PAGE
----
BEL | May 4, 2023

Belize PM signals possible break with British monarchy -Guardian

/ Our Today

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FILE PHOTO: Belize’s Prime Minister Johnny Briceno addresses the General Debate of the 76th Session of the United Nations General Assembly at U.N. Headquarters in New York City, U.S., September 24, 2021. Peter Foley/Pool via REUTERS/


Belize Prime Minister Johnny Briceno said the country is “quite likely” to be the next state to leave the Commonwealth and become a republic, The Guardian newspaper reported today (May 4) days before Britain crowns its next monarch.

Similar interest has been shown by the Bahamas and Antigua and Barbuda, fellow Caribbean members of the 56-country association that evolved out of the British Empire, almost all former colonies, and includes about 2.5 billion people.

In an interview with The Guardian, Belize’s center-left prime minister did not specify if he would draft a bill to become a republic, but the motion would first need parliamentary approval before being put to a public referendum.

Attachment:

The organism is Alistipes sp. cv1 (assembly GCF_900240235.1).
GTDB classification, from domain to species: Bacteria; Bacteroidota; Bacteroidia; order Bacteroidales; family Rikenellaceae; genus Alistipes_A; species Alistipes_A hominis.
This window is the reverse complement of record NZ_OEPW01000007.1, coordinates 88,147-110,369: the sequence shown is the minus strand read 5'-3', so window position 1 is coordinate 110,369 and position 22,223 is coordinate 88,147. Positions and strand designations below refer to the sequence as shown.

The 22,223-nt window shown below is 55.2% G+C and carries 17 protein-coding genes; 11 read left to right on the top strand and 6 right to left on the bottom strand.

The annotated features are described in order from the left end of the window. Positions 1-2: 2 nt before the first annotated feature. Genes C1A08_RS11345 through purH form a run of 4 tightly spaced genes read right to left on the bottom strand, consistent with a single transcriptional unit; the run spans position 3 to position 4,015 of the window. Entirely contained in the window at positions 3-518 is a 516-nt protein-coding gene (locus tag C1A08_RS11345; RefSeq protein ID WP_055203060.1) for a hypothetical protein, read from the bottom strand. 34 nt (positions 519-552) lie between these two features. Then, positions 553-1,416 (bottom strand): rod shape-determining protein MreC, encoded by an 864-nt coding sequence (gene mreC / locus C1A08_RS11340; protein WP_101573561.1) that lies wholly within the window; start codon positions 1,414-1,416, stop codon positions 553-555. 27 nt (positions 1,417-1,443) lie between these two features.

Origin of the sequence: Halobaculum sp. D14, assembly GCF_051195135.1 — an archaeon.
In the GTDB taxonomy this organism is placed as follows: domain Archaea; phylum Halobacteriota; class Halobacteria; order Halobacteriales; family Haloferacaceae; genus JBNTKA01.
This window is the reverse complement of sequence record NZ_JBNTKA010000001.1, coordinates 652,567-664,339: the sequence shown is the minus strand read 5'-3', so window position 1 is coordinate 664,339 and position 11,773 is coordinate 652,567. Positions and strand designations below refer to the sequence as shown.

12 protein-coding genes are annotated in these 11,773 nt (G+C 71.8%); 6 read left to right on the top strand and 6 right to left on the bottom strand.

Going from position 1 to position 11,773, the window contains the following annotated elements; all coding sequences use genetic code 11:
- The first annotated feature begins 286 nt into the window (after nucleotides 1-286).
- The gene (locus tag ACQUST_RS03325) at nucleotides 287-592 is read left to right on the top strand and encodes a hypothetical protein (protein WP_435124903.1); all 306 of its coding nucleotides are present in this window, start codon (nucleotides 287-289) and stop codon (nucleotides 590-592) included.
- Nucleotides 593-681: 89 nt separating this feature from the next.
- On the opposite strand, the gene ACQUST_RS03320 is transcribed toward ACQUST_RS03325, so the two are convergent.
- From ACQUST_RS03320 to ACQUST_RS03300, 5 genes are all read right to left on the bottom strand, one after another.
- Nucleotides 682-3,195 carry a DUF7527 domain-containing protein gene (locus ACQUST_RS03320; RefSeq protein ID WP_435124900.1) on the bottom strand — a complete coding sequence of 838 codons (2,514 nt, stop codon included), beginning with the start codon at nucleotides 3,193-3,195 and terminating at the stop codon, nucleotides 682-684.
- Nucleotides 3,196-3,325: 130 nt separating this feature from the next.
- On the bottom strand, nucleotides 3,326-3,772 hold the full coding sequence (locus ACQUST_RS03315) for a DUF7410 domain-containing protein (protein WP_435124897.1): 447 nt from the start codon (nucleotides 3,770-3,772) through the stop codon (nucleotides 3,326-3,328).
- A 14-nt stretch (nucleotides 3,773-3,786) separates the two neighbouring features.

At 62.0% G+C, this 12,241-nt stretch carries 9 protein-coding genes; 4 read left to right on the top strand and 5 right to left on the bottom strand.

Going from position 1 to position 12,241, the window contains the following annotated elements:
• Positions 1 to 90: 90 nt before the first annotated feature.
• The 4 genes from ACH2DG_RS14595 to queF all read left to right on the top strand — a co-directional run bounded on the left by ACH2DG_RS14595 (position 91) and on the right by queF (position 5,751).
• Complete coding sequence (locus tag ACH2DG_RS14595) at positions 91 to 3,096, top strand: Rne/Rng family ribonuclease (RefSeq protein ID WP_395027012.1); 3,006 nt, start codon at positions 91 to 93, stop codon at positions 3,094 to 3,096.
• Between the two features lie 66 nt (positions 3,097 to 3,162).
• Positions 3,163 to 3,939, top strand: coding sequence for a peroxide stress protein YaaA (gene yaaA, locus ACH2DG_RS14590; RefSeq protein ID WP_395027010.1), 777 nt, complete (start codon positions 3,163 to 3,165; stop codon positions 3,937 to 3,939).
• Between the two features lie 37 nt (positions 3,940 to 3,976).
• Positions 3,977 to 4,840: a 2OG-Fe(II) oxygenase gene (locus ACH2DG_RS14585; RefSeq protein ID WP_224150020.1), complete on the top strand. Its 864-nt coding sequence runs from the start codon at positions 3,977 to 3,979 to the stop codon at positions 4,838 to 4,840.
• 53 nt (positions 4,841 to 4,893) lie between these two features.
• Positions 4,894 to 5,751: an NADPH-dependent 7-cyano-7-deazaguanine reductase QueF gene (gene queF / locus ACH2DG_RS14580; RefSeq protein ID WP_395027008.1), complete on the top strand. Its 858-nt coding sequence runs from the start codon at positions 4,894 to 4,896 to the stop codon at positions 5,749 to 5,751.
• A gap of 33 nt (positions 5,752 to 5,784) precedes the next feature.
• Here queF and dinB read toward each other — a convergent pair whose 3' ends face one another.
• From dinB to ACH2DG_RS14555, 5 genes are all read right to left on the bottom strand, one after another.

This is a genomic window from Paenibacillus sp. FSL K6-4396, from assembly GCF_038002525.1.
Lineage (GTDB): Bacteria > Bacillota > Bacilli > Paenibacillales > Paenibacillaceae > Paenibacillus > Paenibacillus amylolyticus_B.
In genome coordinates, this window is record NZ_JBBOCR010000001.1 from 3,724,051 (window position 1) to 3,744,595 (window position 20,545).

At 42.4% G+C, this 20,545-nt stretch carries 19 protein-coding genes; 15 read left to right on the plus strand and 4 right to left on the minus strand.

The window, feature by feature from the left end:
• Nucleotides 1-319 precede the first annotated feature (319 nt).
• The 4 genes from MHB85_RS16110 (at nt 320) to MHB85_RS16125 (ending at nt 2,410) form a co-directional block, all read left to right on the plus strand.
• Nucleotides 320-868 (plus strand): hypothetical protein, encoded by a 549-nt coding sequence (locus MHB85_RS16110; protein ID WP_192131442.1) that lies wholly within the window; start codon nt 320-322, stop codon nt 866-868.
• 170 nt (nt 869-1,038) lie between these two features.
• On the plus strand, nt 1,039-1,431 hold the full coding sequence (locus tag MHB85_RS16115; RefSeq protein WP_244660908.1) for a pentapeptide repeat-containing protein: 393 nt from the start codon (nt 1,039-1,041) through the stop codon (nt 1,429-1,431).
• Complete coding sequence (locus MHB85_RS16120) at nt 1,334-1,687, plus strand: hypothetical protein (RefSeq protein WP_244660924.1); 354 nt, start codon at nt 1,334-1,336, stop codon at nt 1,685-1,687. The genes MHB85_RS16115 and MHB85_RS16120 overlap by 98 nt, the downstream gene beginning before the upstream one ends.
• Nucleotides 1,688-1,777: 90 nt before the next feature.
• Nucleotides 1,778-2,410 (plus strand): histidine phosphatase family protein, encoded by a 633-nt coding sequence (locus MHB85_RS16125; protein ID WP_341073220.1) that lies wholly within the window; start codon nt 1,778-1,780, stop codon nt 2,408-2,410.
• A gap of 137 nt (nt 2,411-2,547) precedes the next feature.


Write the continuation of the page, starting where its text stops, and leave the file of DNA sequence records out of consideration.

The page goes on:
A Lord Ashcroft opinion poll published this week found that 43 per cent of Belize respondents said they would vote to become a republic if a referendum were called tomorrow, and 9 per cent said they were unsure or would not vote. Michael Ashcroft is a peer and businessman who runs the polling company. He is a former senior figure in the Conservative Party.

In the interview with the Guardian, Belize’s Briceno also criticized UK Prime Minister Rishi Sunak’s refusal to apologize for Britain’s role in the transatlantic slave trade, which enslaved and killed millions of people over four centuries.

Indigenous organizations from 12 Commonwealth countries had on yesterday (May 3) called for a formal apology for crimes against humanity committed under colonial rule and a process of reparatory justice.

Caribbean nations have long urged governments to apologize and pay financial compensation such as aid or debt forgiveness to help address economic disadvantages faced by people of color.

The Ashcroft poll found that clear majorities in England, Scotland and Wales opposed the idea of King Charles issuing an apology for the UK’s role in slavery.

Jamaica, which has a bitter history of slavery, has already begun a process to decouple from the monarchy, following in the footsteps of Barbados in 2021, Dominica in 1978 and Trinidad and Tobago in 1976.


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